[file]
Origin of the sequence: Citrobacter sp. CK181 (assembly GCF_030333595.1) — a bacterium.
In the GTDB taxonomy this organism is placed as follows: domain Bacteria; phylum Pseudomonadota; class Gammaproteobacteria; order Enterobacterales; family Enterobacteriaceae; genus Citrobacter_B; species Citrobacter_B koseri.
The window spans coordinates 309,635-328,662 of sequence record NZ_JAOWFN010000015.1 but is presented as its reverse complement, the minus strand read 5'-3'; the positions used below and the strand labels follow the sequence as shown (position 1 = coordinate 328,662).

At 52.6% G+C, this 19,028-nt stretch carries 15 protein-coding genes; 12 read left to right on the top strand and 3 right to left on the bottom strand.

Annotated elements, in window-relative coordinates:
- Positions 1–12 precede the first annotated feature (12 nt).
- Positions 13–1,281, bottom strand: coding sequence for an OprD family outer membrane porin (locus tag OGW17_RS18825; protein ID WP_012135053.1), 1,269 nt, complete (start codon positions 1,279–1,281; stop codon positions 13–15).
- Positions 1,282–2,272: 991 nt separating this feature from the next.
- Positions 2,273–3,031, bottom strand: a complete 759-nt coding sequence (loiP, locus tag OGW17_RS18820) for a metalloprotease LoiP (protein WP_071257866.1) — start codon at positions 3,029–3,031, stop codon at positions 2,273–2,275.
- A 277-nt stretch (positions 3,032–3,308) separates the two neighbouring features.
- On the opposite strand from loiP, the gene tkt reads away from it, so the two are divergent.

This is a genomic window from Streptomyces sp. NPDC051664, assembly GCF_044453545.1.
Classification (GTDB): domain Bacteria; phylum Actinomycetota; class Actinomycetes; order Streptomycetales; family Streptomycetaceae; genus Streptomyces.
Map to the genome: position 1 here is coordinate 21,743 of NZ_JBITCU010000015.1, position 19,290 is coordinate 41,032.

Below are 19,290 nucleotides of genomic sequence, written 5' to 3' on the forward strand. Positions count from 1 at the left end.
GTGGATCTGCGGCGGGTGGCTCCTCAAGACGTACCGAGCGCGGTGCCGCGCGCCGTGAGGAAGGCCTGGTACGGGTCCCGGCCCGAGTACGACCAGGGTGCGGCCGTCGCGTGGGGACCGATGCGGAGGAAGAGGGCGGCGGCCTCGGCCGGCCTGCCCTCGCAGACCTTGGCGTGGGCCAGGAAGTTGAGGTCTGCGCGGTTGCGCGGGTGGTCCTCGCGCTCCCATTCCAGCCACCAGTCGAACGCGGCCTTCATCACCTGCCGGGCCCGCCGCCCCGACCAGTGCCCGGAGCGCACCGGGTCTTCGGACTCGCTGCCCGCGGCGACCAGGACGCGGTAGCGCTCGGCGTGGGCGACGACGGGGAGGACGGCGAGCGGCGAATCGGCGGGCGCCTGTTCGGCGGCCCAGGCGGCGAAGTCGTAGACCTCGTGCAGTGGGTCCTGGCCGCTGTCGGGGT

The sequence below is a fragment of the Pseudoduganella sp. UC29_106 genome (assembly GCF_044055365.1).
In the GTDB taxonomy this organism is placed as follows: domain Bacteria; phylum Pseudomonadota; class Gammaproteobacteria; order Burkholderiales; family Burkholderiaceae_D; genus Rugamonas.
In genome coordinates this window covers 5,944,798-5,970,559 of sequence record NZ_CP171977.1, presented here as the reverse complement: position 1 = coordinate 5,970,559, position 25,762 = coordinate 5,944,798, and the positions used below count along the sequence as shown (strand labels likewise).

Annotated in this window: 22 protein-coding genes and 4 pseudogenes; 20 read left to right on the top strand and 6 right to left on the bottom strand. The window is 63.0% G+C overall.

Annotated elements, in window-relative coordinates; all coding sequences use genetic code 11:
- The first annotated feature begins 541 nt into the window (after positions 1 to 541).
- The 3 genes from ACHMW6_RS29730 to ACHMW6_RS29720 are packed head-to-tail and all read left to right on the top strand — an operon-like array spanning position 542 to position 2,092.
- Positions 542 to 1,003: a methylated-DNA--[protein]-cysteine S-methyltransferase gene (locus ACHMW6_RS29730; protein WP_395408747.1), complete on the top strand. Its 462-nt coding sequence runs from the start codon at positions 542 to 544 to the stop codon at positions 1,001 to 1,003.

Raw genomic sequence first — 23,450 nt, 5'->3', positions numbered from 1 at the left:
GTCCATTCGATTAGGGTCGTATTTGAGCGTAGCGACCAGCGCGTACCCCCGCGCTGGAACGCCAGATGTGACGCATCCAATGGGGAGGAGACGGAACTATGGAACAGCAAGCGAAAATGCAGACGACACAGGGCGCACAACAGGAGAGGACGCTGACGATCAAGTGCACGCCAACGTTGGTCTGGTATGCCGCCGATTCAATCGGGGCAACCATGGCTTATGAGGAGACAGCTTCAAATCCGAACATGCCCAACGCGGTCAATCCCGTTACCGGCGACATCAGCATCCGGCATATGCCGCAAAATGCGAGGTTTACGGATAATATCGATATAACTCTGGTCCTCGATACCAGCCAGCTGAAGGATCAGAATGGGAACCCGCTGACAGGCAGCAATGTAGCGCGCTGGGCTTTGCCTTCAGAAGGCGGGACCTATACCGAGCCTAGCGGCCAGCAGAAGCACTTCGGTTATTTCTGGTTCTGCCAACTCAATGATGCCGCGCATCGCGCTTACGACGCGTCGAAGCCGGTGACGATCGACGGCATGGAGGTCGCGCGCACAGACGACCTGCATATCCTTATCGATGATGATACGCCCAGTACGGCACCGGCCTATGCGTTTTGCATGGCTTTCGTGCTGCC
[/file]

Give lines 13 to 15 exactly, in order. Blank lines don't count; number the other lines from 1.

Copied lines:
Classification (GTDB): domain Bacteria; phylum Actinomycetota; class Actinomycetes; order Streptomycetales; family Streptomycetaceae; genus Streptomyces.
Map to the genome: position 1 here is coordinate 21,743 of NZ_JBITCU010000015.1, position 19,290 is coordinate 41,032.

Below are 19,290 nucleotides of genomic sequence, written 5' to 3' on the forward strand. Positions count from 1 at the left end.